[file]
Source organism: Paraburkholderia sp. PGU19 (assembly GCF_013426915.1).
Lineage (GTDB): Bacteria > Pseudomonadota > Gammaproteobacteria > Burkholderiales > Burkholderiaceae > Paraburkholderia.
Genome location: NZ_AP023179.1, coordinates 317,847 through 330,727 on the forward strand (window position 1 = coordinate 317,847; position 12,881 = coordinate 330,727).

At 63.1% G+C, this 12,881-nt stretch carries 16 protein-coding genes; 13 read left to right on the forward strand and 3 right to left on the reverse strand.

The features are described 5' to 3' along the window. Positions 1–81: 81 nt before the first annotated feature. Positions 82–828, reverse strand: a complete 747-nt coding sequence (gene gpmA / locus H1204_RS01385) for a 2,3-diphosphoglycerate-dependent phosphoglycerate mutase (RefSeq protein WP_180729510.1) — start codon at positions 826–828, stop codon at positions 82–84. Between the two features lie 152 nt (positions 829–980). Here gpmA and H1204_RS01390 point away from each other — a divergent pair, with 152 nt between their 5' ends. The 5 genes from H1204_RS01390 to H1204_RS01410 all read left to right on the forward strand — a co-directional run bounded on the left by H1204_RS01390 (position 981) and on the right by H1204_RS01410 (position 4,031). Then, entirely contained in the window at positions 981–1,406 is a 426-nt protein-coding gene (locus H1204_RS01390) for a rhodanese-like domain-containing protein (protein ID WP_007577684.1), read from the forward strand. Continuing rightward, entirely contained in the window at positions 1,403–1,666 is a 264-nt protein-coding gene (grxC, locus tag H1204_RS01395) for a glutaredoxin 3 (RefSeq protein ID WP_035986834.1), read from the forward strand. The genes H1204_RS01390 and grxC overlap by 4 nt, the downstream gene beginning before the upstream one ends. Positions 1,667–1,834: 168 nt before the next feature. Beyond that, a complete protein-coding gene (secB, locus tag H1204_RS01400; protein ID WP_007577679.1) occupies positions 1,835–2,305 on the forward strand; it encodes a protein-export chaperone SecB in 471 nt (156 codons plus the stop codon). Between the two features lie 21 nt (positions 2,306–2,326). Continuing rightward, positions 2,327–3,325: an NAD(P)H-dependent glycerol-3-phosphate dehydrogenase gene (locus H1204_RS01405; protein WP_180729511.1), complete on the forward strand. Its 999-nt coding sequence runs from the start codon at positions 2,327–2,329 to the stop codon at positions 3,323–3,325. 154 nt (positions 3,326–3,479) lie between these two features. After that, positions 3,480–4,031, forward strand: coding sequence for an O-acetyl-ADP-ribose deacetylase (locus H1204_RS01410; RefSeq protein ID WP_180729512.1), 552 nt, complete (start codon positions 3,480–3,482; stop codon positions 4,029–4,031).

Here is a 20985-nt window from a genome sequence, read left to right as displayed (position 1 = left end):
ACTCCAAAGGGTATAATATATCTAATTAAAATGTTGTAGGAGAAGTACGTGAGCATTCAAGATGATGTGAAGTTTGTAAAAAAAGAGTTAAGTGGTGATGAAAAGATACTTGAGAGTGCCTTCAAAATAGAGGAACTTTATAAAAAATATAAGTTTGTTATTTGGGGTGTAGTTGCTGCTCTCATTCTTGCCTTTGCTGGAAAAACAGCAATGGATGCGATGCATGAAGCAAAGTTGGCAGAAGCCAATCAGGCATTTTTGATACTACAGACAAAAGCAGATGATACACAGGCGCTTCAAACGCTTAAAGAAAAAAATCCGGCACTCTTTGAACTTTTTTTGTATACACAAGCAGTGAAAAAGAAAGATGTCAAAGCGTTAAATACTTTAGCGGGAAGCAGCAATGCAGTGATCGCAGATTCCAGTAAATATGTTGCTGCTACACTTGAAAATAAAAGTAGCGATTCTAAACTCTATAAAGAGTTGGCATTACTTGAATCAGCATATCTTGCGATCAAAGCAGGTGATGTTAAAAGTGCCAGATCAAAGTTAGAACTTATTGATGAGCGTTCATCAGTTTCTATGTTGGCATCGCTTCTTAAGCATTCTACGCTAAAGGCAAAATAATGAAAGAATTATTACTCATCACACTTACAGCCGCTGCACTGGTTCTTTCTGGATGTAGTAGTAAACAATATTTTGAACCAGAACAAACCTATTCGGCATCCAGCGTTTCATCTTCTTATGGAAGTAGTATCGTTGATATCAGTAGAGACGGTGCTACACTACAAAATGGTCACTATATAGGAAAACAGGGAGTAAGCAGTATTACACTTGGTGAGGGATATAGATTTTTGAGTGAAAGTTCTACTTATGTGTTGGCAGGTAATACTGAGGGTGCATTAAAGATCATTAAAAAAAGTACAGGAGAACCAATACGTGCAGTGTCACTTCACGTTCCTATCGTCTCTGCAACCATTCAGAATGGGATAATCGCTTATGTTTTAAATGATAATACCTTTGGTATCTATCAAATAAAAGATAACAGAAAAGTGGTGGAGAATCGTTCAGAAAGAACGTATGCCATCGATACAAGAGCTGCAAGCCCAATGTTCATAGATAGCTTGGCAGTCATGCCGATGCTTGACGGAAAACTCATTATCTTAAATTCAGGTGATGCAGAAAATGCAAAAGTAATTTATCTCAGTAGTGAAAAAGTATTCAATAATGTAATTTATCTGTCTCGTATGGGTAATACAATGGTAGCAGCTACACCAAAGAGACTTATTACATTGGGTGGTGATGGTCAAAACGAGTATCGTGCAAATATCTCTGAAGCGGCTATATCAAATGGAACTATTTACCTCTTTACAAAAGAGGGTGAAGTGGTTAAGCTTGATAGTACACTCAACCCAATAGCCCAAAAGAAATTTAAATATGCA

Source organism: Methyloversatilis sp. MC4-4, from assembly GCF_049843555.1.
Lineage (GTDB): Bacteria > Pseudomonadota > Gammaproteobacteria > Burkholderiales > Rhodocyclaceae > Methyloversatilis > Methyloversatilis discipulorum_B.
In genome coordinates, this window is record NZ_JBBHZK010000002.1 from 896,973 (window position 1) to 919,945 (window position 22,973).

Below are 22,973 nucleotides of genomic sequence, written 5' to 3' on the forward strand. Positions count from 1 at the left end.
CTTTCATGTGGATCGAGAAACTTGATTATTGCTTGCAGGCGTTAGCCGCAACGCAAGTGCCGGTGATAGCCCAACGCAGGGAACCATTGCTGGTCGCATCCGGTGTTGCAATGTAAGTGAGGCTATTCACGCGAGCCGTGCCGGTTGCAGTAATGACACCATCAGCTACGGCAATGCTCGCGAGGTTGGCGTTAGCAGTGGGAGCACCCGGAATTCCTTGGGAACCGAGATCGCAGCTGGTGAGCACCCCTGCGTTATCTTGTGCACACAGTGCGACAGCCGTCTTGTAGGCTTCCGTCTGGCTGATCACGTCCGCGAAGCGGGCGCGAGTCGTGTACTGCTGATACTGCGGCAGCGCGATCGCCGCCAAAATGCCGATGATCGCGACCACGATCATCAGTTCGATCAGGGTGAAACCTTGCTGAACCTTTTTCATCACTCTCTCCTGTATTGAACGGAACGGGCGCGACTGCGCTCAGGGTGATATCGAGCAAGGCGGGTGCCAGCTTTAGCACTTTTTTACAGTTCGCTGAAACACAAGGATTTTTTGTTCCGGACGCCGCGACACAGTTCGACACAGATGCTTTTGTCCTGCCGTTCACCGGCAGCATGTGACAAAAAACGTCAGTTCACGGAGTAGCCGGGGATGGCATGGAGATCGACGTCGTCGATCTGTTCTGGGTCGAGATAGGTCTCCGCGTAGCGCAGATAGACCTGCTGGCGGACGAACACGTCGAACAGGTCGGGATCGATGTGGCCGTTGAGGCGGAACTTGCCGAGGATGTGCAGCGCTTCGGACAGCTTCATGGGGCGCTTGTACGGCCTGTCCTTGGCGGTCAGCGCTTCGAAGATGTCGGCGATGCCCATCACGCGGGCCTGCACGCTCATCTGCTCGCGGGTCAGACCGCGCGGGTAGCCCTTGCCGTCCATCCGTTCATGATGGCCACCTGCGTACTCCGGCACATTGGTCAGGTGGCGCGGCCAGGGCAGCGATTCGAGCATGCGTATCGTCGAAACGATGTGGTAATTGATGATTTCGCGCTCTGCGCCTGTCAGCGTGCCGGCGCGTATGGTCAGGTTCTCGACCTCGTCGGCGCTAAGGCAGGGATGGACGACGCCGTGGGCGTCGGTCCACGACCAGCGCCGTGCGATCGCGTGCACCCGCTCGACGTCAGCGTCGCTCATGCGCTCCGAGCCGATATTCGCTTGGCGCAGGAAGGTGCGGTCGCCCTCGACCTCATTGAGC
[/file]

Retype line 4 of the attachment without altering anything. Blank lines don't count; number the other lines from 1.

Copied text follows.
At 63.1% G+C, this 12,881-nt stretch carries 16 protein-coding genes; 13 read left to right on the forward strand and 3 right to left on the reverse strand.